Frontend development has become more streamlined and quicker than ever before. Modern standards allow developers to create magnificent effects with just a few lines of code. But even beyond W3C specs are many online tools & webapps that make development a relatively painless procedure.
The following tools have been made by developers, for developers, with the intention of expediting the development process. They’re sturdy, prudent, and best of all completely free! Try adding these tools into your daily workflow to gain more traction while building complex web projects.
1. CSS Beautifier
Here’s a great example of simple and practical rolled into one neat web application. CSS Beautifier will automatically rearrange CSS code with custom settings for spaces and tabs.
This is perfect for unifying your own stylesheets and for de-compressing minified CSS into a readable format.
2. CSS Inliner Tool
E-mail newsletters are still going strong and prove to be a useful method of mass communication. Web designers have to pay careful attention to newsletters since they’re much more fickle compared to browser-based websites.
For example, some e-mail clients strip CSS styles from the heading of a newsletter. This means the safest way to build a newsletter is actually with inline styles. Obviously this would be annoying to code by hand, so MailChimp’s CSS Inliner Tool is a welcome addition to this article. Anyone who builds newsletters should keep the CSS Inliner bookmarked, stickied, and showered with love.
SASS is a CSS preprocessor meant for saving time during CSS development. While this seems like an odd tool for organizing code, it can actually prove tremendously useful to frontend developers.
SASS and the more recent SCSS are based on the same underlying engine. You can write SASS/SCSS code that holds variables and imports code snippets like a programming language. CSS3 prefixes can be auto-generated and there’s even a free SASS extension for Dreamweaver.
Developers that are familiar with LESS may know a bit about RECESS. This is a code tool made by Twitter for checking LESS/CSS code for syntax errors. It can also be used as a direct compiler for LESS code.
If you’re a fan of LESS it may be worth learning how to use RECESS. It can be installed through the command line and runs in a similar fashion. You’ll be able to check for code errors, reorganize spacing, and compile LESS code all with one program.
Neat freaks and code lovers will simply adore ProCSSor. It’s an optimization tool created by MaxCDN for automating the optimization of CSS code.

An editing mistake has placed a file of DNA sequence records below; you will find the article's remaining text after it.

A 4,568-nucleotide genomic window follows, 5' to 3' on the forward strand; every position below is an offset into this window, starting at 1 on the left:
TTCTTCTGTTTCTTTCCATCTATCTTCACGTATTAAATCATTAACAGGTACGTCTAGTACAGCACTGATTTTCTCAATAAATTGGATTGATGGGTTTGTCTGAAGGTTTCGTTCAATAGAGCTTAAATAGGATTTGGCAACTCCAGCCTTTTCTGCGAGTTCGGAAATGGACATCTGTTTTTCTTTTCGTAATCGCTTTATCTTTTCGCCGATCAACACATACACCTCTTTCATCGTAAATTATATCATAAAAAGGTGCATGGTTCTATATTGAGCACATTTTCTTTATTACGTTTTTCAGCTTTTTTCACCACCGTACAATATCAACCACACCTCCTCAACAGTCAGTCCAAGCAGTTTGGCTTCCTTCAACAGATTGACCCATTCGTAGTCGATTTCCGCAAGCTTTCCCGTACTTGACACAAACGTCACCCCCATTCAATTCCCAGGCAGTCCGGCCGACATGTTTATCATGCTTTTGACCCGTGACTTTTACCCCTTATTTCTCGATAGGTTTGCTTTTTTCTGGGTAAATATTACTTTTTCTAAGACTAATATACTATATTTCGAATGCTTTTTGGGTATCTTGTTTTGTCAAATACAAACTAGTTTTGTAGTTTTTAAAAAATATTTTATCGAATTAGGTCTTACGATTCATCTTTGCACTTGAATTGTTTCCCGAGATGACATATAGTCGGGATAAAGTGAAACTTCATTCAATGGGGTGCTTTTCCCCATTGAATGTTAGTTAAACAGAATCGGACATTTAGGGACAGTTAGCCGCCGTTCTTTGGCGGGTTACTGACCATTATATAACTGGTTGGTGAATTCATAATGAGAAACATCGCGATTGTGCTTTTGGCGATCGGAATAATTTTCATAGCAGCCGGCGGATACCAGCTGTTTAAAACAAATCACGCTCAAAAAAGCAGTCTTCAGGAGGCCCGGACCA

You can change how indents/spaces work, how to close curly braces, and how to organize selectors. And ProCSSor supports copied CSS code, uploaded stylesheets, or direct URLs to files already online.
For a desktop alternative to optimization take a look at CSS Comb. This can be installed via the command line and offers extensions for many development programs. The features are run via the terminal or command prompt, so it does have a small learning curve but offers a lot in return.
For those who would rather avoid writing shell scripts you can try CSS Comb’s online webapp to perform many of the same features.
Styleneat is a very cool CSS webapp for organization. You can either copy CSS code, upload a CSS file, or link to one on the web. Then you choose how to organize the code and even how to sort properties.
This little tool can’t do everything but it does offer a unique toolset for CSS devs.
8. CSS Compressor
Here’s a quick & dirty compression engine without any frills. You paste in some code, choose how you want it compressed, then let it run.
CSS Compressor is best used right after you’ve finished coding a project to make the stylesheet smaller before uploading onto a server.
Code minification is quite popular on the world wide web, and Minify is one of many apps to automate the process.
10. CSS Lint
In programming terms, linting is the process of using a program to check for errors in source code. Traditionally this was applied to programming languages but nowadays it can also be used for web development, too.
CSS Lint is a free tool that checks for errors, compatibility issues, and even performance blocks in your code. It’s perfect for an objective review of your work to weed out those pesky syntax mistakes.
11. CSS Validator
Code validation is slightly different than linting because it doesn’t exactly deal with syntax, but rather standards. W3C is the agency putting out official specifications that browser engines follow. CSS Portal’s validator is a useful tool if you want to ensure that your CSS code follows W3C specifications.
The CSS Portal design is easier to read than alternatives, but if you’re a stickler for official platforms then try W3C’s validator instead. They both offer similar options for validation but have different interfaces for sifting through the results.
Refresh SF is a free tool hosted on GitHub for minifying CSS and JS code. You can choose from many options for customizing the compression process to obtain your preferred output.
13. Pleeease Play
Pleeease is a Node.js web application with a fun CSS editor. It actually proves quite useful to developers with capabilities to auto-generate CSS3 prefixes and convert rems to pixels.
The app is built like a code IDE where your syntax is auto-converted based on specified options. It’s not the greatest IDE for writing code but it is very useful for optimization.
If you catch yourself writing duplicate properties and re-declaring selectors then you need to try UnCSS. It’s an open source tool built to optimize CSS code by removing extraneous properties and selectors.
This is another command line tool but if you’re interested to learn then it’s worth the effort. UnCSS’s GitHub page includes a full rundown of each command option and how it works.
An alternative to UnCSS is the CSSCSS tool built by Harvest. You’ll find this for free on GitHub and it’s also installed via command line. CSSCSS can handle pre-compiled assets like SASS/SCSS files and works great with Compass.
Both UnCSS and CSSCSS are perfect for removing duplicate codes from your stylesheet. Which one you choose ultimately boils down to personal preference.
The golden rule of creating great web-based projects that provide online audiences with good user experiences is to not let them wait. It seems like a really simple task, however it just sounds so. Completely upload your content-intensive website that is populated with high-quality, heavy multimedia data in the blink of an eye is simply impossible due to imperfections inherent to modern technologies. All that remains to do is find a way of forcing people to stay while they are waiting. And making use of page-loading effects is an optimal solution here.